Guard the Good Deposit
2 Timothy 1:8 Therefore do not be ashamed of the testimony of our Lord, nor of me His prisoner, but share with me in the sufferings for the gospel according to the power of God, 9 who has saved us and called us with a holy calling, not according to our works, but according to His own purpose and grace which was given to us in Christ Jesus before time began, 10 but has now been revealed by the appearing of our Savior Jesus Christ, who has abolished death and brought life and immortality to light through the gospel, 11 to which I was appointed a preacher, an apostle, and a teacher of the Gentiles. 12 For this reason I also suffer these things; nevertheless I am not ashamed, for I know whom I have believed and am persuaded that He is able to keep what I have committed to Him until that Day. 13 Hold fast the pattern of sound words which you have heard from me, in faith and love which are in Christ Jesus. 14 That good thing which was committed to you, keep by the Holy Spirit who dwells in us. (NKJV)
Here, the Apostle Paul is writing his second letter to Timothy. Paul had been under house arrest in Rome from AD 60-62, when he wrote the Prison Epistles of Ephesians, Colossians, Philemon, and Philippians, with Timothy as his amanuensis.
He was a free man from AD 62-64, when he wrote two of the three Pastoral Epistles of 1 Timothy and Titus. It is believed that Luke was Paul’s amanuensis for the Pastoral Epistles.
The reasons are three-fold. Luke ended his writing of the Book of Acts with Paul’s release from house arrest, Paul mentions that Luke is the only one with him during the writing of 2 Timothy (2 Timothy 4:11), and Timothy had been dispatched to Ephesus.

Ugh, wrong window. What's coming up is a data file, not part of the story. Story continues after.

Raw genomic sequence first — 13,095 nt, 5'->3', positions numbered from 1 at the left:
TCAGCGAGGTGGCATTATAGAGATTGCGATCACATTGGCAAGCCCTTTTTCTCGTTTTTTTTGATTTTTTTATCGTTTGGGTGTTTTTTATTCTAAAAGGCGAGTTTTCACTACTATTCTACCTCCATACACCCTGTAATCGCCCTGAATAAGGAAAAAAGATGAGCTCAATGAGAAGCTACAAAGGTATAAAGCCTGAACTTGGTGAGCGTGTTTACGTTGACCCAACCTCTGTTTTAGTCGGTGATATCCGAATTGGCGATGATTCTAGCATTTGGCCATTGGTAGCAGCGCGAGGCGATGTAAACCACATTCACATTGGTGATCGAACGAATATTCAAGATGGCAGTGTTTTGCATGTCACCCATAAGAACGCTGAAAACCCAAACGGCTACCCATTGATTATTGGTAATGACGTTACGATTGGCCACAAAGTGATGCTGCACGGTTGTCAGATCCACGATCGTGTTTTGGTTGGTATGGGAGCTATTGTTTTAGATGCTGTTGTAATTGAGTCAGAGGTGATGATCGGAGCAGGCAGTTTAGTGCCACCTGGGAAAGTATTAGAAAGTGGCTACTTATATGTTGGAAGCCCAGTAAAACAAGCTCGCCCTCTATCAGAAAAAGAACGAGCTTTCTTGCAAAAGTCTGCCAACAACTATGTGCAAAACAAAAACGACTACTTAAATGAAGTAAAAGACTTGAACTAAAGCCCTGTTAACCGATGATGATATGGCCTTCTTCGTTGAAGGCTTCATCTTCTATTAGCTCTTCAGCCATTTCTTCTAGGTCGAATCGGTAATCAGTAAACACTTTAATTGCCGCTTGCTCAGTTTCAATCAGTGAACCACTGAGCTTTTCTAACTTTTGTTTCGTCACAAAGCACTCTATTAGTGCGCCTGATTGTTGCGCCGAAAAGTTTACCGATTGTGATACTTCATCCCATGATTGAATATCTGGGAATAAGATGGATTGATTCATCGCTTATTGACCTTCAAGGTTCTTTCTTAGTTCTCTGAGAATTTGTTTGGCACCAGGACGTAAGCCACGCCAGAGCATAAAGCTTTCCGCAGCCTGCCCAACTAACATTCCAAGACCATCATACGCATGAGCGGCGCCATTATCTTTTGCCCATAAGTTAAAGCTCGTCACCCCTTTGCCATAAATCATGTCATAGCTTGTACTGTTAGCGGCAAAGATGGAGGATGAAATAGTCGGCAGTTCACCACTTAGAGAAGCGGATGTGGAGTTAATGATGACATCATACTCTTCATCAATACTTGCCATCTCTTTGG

Paul was again arrested, probably AD late 64-early 65, after Rome burned on AD July 18, 64, an event for which Nero blamed Christians, for political reasons. Paul was held at Mamertime Prison in Rome, basically a holding tank for prisoners awaiting execution.
The Pastoral Epistle 2 Timothy was likely written from this prison in A.D. late 65-early 66 since Paul urges Timothy to arrive prior to the winter with Paul’s writing materials (2 Timothy 4:21).
The Book of Hebrews refers to Timothy being released from prison (Hebrews 13:23), it is likely that Timothy was imprisoned for a short time after bringing Paul’s writing materials to Rome, but was released prior to Paul’s execution.
It is my opinion that Paul also wrote the Book of Hebrews, in collaboration with Luke. The horrid conditions in Mamertime Prison likely did not permit Paul to write this lengthy letter on his own.
The Book of Hebrews was probably Paul’s last writing. We know that Hebrews was written in the 60’s A.D. and prior to the destruction of the temple in 70 A.D. Paul and Luke likely wrote it A.D. late 66-early 67, just prior to his beheading, as a last summary to his people, the Hebrews.
Paul was beheaded by Nero on June 29, 67 according to The People’s Chronology. The date is uncertain, but this date appears to be as good as any.
For sure, Paul was executed before Nero’s suicide on June 8, 68. We know that Nero was still alive when Paul was executed.
At the time of this writing, 2 Timothy, Timothy is working with the house churches of Ephesus, and is still contending with false teaching in the church. A purpose of this letter is to call Timothy back to Paul’s side for his final days.
In this passage, Paul begins by writing “Therefore do not be ashamed of the testimony of our Lord, nor of me His prisoner” (v. 8a)). Paul implores Timothy not to be ashamed of testifying about the Lord, nor of Paul’s imprisonment.
Paul continues by writing “but share with me in the sufferings for the gospel” (v. 8b). Instead of being ashamed, Paul calls for Timothy to join in the suffering for the gospel. We see evidence that Timothy heeded this call when Paul writes later that “Timothy has been released” (Hebrews 13:23), likely from prison in Rome.
Paul continues with “according to the power of God” (v. 8c). Timothy can only persevere in the Gospel through the power of God.
Next, Paul writes “who has saved us and called us with a holy calling” (v. 9a). It is only though the power of God that we are saved and called to ministry.